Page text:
[Crossref]

C. Zuo, Q. Chen, S. Feng, F. Feng, G. Gu, and X. Sui, “Optimized pulse width modulation pattern strategy for three-dimensional profilometry with projector defocusing,” Appl. Opt. 51, 4477–4490 (2012).
[Crossref] [PubMed]

Appl. Opt. (3)

IEEE J. Sel. Top. Signal Process. (1)

P. Cong, Z. Xiong, Y. Zhang, S. Zhao, and F. Wu, “Accurate dynamic 3d sensing with fourier-assisted phase shifting,” IEEE J. Sel. Top. Signal Process. 9, 396–408 (2015).
[Crossref]

Opt. Express (4)

Opt. Laser Eng. (2)

B. Li, Y. Wang, J. Dai, W. Lohry, and S. Zhang, “Some recent advances on superfast 3d shape measurement with digital binary defocusing techniques,” Opt. Laser Eng. 54, 236–246 (2014).
[Crossref]

S. Zhang, “Recent progresses on real-time 3-d shape measurement using digital fringe projection techniques,” Opt. Laser Eng. 48, 149–158 (2010).
[Crossref]

Opt. Laser. Eng (1)

X. Su and Q. Zhang, “Dynamic 3-d shape measurement method: A review,” Opt. Laser. Eng 48, 191–204 (2010).
[Crossref]

Opt. Laser. Eng. (2)

S. Gorthi and P. Rastogi, “Fringe projection techniques: Whither we are?” Opt. Laser. Eng. 48, 133–140 (2010).
[Crossref]

S. Feng, C. Zuo, T. Tao, Y. Hu, M. Zhang, Q. Chen, and G. Gu, “Robust dynamic 3-d measurements with motion-compensated phase-shifting profilometry,” Opt. Laser. Eng. 103, 127–138 (2018).
[Crossref]

Opt. Lett. (3)

Supplementary Material (5)

NameDescription
Visualization 1       Experimental results of measuring a moving spherical object using double-shot-in-single-illumination
Visualization 2       Experimental results of measuring a moving spherical object using repeated fringe projection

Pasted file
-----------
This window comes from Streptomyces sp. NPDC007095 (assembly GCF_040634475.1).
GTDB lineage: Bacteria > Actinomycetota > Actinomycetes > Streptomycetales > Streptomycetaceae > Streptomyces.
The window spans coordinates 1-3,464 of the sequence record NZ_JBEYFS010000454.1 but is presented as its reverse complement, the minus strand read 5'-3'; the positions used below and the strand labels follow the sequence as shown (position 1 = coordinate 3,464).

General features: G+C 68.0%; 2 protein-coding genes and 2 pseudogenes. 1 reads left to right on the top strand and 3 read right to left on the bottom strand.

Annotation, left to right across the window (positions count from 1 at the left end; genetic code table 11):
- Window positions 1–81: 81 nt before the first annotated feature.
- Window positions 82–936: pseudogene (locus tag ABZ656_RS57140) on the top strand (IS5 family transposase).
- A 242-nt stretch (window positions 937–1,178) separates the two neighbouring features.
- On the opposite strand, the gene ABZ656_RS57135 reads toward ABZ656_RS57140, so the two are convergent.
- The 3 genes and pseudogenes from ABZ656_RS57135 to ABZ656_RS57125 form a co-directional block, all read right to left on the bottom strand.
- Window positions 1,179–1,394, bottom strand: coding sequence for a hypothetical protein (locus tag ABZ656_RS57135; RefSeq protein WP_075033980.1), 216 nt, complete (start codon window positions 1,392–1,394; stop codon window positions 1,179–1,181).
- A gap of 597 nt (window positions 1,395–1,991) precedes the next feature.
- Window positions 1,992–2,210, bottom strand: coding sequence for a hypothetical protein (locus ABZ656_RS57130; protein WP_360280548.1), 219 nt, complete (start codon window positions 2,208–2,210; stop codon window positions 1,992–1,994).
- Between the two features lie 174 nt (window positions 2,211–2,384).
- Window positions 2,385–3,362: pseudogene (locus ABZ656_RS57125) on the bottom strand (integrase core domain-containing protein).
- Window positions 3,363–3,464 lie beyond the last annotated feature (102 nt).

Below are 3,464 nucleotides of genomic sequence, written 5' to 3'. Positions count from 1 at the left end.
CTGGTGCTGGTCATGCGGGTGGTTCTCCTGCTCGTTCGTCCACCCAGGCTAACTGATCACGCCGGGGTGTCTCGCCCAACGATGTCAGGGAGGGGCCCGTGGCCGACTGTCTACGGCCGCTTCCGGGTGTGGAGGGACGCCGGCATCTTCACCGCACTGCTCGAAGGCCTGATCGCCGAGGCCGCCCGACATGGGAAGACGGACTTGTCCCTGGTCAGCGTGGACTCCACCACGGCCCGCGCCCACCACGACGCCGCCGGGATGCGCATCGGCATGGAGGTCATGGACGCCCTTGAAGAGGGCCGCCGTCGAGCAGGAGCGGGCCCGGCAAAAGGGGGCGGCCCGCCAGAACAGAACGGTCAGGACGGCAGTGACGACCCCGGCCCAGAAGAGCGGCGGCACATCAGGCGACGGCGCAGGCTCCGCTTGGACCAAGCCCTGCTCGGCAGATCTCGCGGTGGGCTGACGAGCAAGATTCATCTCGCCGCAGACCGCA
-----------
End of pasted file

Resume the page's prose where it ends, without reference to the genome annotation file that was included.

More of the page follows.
Visualization 3       Experimental data for measuring a moving object with mainly planar x-y motions.
Visualization 4       Experimental data for measuring a moving object with mainly rotational motions.
Visualization 5       Experimental data for measuring a complex moving object.

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Figures (9)

Fig. 1
Fig. 1 A schematic demonstration of the binary deofucsing technique which generates sinusoidal profile via projector defocusing.
Fig. 2
Fig. 2 The timing control of proposed double-shot-in-single-illumination technique.
Fig. 3
Fig. 3 Proposed computational framework for motion-induced phase error reduction.
Fig. 4
Fig. 4 The modified timing control scheme.
Fig. 5
Fig. 5 Simulation results for three-step phase-shifting algorithm. (a) Phase error reduction effect for different iteration times when δ = 0.1 rad; (b) the phase error plots for different phase-shift errors δ ∈ [−0.1, 0.1] rad after applying the conventional three-step phase shifting, the double-speed three-step phase shifting and the proposed method.
Fig. 6
Fig. 6 Simulation results for three-step phase-shifting algorithm with non-uniform motion. (a) Phase error reduction for different iterations; (b) The phase error plots before and after applying the proposed compensation method.